“A Hindu woman has no right to utter a word or to advise her husband. On the contrary, she has a right to allow her husband to do what he wishes and to keep quiet. Every Hindu husband can, with advantage, learn patience from his wife. (I do understand that without you I would never have become what I am now, and I am eternally grateful to you; but you cannot deny that I was always calm.) I was born to endure all that. But I am quite content now,” she wrote.
Over time, Anandibai grew into an independent thinker, able to reflect on the condition of women in her homeland (as evident in her letters) but she was unable to openly talk about Gopalrao’s abuse, patriarchal traits and the shortcomings of the culture she came from, often defending traditions such as child marriage to her friends in America. While Gopalrao wanted her to become a doctor, he did not wish for her to work as a professional.
Kosambi uses the term “fragmented feminism” to describe the mix of the traditional and the modern in Anandibai, which, perhaps, stemmed from her nationalistic ideas — she refused to stay in America and work, for instance — and pride in her culture.
Kosambi’s friends believe that this is also where the author’s interest in Anandibai was rooted. “She sensed a sort of kinship towards her subject. Meera came from the same region as Anandibai and mirrored many of her qualities. Like Anandibai, she, too, had to struggle to master English as her schooling was entirely in Marathi. Just as Anandibai had to live up to the expectations of her husband, Meera had to live up to the exacting standards of her father, the late mathematician and scientist DD Kosambi. The grit and determination Anandibai exhibited in overcoming all obstacles resonated with Meera’s life, where every success was wrung out of personal trials and tragedies. They were both proud of their cultural heritage, observing customs yet exhibiting a remarkable degree of freedom of thought and action,” says Kolhatkar, who knew Kosambi for well over a decade.
Neelima Gundi seconds Kosambi in her belief that Gopalrao is given more credit than due. But the Pune-based author of Streesamvedh: Streecha Bhavvishyacha Shodh (1997), a book of essays on Indian women achievers that has a chapter on Anandibai, says that one need not see tradition at constant loggerheads with progressive thought. “Had she not been traditional enough to believe that a wife needs to follow every command of her husband’s, she may never have become the progressive feminist she did.” Anandibai went on to admit a need for women’s movement, especially one for widows. She supported women’s education, and, in a letter to a friend, would criticise the institution of marriage.
While posted in Kolhapur in 1881, Gopalrao wrote to a missionary in New Jersey, who had formerly been posted in India, seeking help to take Anandibai to the United States for further studies. This was unthinkably radical — because upper-caste Hindu women never went anywhere alone. For men, too, it was taboo to cross the seven seas.
The missionary did not oblige but published the correspondence in a magazine, The Missionary Review. Months later, Theodocia Carpenter, a housewife in Roselle, New Jersey, happened to read the exchange. Her heart went out to Anandibai and she wrote immediately to offer help. Thus began a regular correspondence that grew into a deep friendship over the years. In one letter, Anandibai writes: “I, of late, have been ill with something or the other. In higher classes, women generally are very weak in India. I ascribe the cause to the custom of early marriage prevailing in all India, but as you complain of the same, I think there [is] some wrong in the marriage system.”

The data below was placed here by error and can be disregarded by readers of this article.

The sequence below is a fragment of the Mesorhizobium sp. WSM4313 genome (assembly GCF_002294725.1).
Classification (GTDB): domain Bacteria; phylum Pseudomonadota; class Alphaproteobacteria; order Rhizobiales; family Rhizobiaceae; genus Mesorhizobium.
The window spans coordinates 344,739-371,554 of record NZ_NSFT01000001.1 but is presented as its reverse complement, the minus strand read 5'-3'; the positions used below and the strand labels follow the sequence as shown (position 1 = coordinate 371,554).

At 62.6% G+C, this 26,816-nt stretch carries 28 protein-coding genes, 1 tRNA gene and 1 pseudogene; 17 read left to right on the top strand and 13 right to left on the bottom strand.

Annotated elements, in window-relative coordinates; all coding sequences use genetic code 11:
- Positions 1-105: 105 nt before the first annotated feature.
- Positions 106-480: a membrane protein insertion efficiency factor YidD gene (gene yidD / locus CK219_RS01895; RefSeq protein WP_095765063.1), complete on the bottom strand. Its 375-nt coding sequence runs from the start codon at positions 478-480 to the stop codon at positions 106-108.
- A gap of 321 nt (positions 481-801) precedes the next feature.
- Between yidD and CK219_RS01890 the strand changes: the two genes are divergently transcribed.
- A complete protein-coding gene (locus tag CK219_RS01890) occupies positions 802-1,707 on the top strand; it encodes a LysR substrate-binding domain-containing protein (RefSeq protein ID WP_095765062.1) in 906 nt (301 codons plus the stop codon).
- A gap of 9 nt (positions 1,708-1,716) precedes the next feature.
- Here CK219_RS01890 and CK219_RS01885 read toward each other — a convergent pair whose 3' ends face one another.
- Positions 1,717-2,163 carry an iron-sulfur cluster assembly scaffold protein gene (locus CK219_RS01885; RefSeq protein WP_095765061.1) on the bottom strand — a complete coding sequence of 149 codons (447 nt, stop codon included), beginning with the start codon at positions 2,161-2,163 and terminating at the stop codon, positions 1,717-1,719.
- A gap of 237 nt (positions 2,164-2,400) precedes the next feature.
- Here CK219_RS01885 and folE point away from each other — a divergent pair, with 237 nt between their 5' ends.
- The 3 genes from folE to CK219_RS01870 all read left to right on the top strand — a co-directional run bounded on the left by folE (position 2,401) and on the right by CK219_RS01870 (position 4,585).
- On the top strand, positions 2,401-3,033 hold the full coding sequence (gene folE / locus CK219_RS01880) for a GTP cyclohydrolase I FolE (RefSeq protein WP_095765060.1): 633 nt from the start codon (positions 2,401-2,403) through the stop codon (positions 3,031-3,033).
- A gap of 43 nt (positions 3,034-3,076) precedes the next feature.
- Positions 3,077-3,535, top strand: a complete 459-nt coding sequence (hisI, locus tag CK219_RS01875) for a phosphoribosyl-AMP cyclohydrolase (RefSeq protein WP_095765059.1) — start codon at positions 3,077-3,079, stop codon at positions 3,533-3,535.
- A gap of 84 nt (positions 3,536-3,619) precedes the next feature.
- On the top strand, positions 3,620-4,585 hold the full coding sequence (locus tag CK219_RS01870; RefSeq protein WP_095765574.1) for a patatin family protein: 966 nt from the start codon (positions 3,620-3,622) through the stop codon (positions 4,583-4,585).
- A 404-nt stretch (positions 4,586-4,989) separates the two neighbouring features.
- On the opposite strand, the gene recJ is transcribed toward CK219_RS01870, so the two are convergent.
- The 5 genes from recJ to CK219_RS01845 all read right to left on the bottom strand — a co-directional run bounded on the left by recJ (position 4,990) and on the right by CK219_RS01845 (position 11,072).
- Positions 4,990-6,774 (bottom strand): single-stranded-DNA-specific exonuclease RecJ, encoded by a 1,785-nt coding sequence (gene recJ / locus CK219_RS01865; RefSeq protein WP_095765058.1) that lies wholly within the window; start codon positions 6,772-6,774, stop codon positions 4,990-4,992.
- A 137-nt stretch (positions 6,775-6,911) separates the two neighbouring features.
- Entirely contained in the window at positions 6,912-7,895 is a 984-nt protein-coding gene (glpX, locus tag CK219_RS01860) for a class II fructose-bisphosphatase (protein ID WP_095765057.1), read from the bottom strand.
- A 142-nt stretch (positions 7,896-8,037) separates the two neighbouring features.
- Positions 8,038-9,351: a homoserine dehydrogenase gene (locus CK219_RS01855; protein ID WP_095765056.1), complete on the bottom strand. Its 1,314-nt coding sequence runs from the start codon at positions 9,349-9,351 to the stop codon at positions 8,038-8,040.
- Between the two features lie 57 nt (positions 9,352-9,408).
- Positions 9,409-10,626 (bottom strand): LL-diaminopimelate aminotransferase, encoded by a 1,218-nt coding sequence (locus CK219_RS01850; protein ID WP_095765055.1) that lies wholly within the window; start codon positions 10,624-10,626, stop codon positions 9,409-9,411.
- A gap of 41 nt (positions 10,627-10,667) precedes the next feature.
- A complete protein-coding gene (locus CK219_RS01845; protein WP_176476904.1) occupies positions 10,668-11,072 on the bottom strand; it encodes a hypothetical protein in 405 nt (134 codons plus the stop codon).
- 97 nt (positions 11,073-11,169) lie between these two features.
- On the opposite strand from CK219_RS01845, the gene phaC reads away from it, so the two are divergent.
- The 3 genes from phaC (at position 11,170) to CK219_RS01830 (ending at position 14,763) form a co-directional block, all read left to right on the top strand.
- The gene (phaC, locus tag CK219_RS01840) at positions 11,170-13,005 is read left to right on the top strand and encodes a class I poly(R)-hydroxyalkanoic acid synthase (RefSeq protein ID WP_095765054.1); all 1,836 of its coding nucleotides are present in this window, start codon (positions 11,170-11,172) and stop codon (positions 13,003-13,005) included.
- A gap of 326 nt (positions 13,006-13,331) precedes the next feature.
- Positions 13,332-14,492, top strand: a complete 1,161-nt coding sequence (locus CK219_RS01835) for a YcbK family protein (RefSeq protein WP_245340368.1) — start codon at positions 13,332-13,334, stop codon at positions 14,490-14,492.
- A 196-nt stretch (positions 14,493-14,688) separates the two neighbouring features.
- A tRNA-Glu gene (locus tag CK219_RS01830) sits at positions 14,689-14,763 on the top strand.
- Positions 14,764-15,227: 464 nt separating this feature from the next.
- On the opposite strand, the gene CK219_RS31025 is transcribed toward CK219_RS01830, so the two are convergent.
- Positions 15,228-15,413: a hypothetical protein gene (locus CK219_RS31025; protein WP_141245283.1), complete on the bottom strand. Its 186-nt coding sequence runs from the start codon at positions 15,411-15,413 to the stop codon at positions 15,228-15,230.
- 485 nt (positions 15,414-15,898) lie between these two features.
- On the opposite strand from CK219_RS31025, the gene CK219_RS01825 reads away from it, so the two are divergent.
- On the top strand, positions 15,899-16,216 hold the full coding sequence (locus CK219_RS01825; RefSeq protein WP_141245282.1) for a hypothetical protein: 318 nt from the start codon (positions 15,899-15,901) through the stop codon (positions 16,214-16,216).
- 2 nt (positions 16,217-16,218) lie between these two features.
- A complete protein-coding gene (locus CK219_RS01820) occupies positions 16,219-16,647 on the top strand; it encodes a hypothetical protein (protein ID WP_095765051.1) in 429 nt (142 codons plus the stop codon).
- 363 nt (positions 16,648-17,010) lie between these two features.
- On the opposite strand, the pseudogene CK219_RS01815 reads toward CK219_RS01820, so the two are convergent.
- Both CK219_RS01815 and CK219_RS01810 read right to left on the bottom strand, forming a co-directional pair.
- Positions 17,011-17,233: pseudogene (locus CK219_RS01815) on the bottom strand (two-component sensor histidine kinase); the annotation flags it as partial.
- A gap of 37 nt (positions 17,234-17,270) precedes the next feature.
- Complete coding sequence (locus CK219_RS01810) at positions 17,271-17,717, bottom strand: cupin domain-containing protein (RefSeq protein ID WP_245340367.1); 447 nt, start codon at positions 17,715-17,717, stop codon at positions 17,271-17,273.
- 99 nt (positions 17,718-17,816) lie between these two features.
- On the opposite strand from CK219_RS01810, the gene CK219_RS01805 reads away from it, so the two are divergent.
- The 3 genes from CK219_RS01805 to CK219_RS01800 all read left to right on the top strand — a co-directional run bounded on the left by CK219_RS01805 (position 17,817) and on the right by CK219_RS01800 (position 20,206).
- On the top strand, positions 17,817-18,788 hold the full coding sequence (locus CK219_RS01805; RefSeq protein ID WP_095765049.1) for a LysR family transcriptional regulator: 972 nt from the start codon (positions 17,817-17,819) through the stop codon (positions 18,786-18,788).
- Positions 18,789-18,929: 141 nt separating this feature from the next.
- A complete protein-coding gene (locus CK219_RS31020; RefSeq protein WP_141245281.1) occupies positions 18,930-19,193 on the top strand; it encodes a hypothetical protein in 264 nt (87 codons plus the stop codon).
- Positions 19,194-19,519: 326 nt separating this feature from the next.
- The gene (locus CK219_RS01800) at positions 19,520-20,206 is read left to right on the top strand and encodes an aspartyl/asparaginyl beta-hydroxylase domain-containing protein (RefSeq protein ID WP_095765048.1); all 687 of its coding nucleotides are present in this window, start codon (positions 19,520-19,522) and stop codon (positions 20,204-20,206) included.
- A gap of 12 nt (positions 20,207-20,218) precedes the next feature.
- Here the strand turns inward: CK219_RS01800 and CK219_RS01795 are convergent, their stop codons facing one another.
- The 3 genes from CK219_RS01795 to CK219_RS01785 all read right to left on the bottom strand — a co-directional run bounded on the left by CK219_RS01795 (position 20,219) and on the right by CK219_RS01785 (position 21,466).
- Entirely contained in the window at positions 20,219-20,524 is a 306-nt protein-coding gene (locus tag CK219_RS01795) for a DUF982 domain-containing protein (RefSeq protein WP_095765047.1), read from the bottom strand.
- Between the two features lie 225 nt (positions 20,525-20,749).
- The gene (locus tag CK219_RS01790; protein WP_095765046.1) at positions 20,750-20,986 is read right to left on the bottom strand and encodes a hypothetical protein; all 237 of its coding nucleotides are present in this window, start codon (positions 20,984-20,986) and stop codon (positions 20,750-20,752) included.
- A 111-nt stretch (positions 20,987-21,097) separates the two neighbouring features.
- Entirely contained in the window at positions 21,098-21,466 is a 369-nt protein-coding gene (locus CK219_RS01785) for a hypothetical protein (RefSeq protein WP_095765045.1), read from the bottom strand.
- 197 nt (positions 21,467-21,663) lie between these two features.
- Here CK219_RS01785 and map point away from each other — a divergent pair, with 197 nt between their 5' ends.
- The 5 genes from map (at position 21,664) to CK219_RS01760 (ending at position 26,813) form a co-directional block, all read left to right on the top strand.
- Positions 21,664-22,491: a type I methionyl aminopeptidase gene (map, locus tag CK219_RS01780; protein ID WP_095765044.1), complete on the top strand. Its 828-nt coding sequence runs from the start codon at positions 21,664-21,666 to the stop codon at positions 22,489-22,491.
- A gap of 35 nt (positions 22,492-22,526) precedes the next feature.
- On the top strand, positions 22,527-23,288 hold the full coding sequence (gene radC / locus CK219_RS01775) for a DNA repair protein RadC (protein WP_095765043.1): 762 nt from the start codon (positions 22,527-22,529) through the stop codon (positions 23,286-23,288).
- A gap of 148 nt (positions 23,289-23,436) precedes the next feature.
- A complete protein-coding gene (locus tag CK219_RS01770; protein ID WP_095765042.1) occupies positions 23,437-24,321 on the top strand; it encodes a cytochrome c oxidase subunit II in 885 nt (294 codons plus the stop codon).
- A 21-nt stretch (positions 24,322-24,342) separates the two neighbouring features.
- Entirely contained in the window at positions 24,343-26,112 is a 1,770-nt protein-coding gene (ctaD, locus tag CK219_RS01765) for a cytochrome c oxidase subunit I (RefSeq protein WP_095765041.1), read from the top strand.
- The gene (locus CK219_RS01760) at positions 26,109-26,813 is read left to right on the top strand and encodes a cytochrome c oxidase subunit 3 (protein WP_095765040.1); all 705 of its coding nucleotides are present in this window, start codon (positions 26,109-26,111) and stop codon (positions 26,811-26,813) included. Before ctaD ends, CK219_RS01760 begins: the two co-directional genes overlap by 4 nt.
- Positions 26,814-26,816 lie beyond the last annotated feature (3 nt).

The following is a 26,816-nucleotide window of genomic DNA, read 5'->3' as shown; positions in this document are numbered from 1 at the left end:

Eventually, Anandibai would sail to live with the Carpenters, who not only sheltered her but also helped her get admission to Women’s Medical College of Pennsylvania.
Anandibai’s proto-feminist ideas, Kosambi said, must have crystallised when she received exposure and affection in the three years she spent in a foreign land (1883-86). Though of modest means, the Carpenters showered Anandibai with warmth and opened their home to her, accepting her as part of their family. “Mrs Carpenter…was more of a mother to her than her own biological parent. Anandibai felt secure in the liberal atmosphere of the land. Colleges vied with each other to get her to enrol in their courses. Dean Bodley of the Women’s Medical College of Pennsylvania took a personal interest in Anandibai’s welfare and looked after her when she was too ill to live on her own. It was only because of the warmth and generosity that she received in America that she could survive and complete medical education,” wrote Kosambi.
How then did Anandibai’s achievements and efforts become eclipsed by Gopalrao’s personality? Ramaswamy, the third editor on Kosambi’s book and a friend, believes that Gopalrao was at the root of a lot of the myth-building. “When you read Meera’s book, you realise he wasn’t a savoury character. His motivations to educate Anandibai are selfish. He comes across as a bizarre mix of things — a man who fights society to send his wife alone to the States to study and also one who expects her to wear the nine-yard sari in the harsh American weather,” Ramaswamy says.
Kosambi’s introduction to her book establishes this point. She writes, “Gopalrao’s vanity, his wavering reformist ideals, his propensity to hedge his bets, keeping one foot in the orthodox camp while professing to be a reformer… gross ingratitude towards their American benefactors was a form of torture inflicted on his wife. He would publicly rail against Americans and their culture when he joined Anandibai in the States. But he was ready to drop his professed nationalism to settle down in America, a proposal vehemently opposed by his wife. All this leads us to view Gopalrao as vain, shallow, publicity hungry, frustrated and ungrateful — a view that is largely ignored by most of Anandibai’s biographers.”